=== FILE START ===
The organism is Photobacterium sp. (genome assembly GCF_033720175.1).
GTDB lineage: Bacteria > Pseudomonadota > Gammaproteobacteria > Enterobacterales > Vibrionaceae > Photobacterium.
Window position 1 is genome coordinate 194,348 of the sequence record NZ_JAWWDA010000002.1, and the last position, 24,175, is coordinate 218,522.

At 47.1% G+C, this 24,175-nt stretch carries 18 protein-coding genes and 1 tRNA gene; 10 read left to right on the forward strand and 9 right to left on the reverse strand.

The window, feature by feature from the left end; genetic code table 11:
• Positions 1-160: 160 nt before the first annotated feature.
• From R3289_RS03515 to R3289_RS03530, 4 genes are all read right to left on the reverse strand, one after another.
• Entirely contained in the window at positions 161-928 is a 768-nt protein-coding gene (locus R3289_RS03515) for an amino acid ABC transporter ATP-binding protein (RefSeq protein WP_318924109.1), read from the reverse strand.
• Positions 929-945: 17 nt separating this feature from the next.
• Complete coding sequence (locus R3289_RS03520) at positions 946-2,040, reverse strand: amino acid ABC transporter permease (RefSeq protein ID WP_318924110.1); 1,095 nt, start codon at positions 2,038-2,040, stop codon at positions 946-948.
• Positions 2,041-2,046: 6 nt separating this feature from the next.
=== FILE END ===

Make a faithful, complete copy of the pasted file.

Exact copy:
The organism is Photobacterium sp. (genome assembly GCF_033720175.1).
GTDB lineage: Bacteria > Pseudomonadota > Gammaproteobacteria > Enterobacterales > Vibrionaceae > Photobacterium.
Window position 1 is genome coordinate 194,348 of the sequence record NZ_JAWWDA010000002.1, and the last position, 24,175, is coordinate 218,522.

At 47.1% G+C, this 24,175-nt stretch carries 18 protein-coding genes and 1 tRNA gene; 10 read left to right on the forward strand and 9 right to left on the reverse strand.

The window, feature by feature from the left end; genetic code table 11:
• Positions 1-160: 160 nt before the first annotated feature.
• From R3289_RS03515 to R3289_RS03530, 4 genes are all read right to left on the reverse strand, one after another.
• Entirely contained in the window at positions 161-928 is a 768-nt protein-coding gene (locus R3289_RS03515) for an amino acid ABC transporter ATP-binding protein (RefSeq protein WP_318924109.1), read from the reverse strand.
• Positions 929-945: 17 nt separating this feature from the next.
• Complete coding sequence (locus R3289_RS03520) at positions 946-2,040, reverse strand: amino acid ABC transporter permease (RefSeq protein ID WP_318924110.1); 1,095 nt, start codon at positions 2,038-2,040, stop codon at positions 946-948.
• Positions 2,041-2,046: 6 nt separating this feature from the next.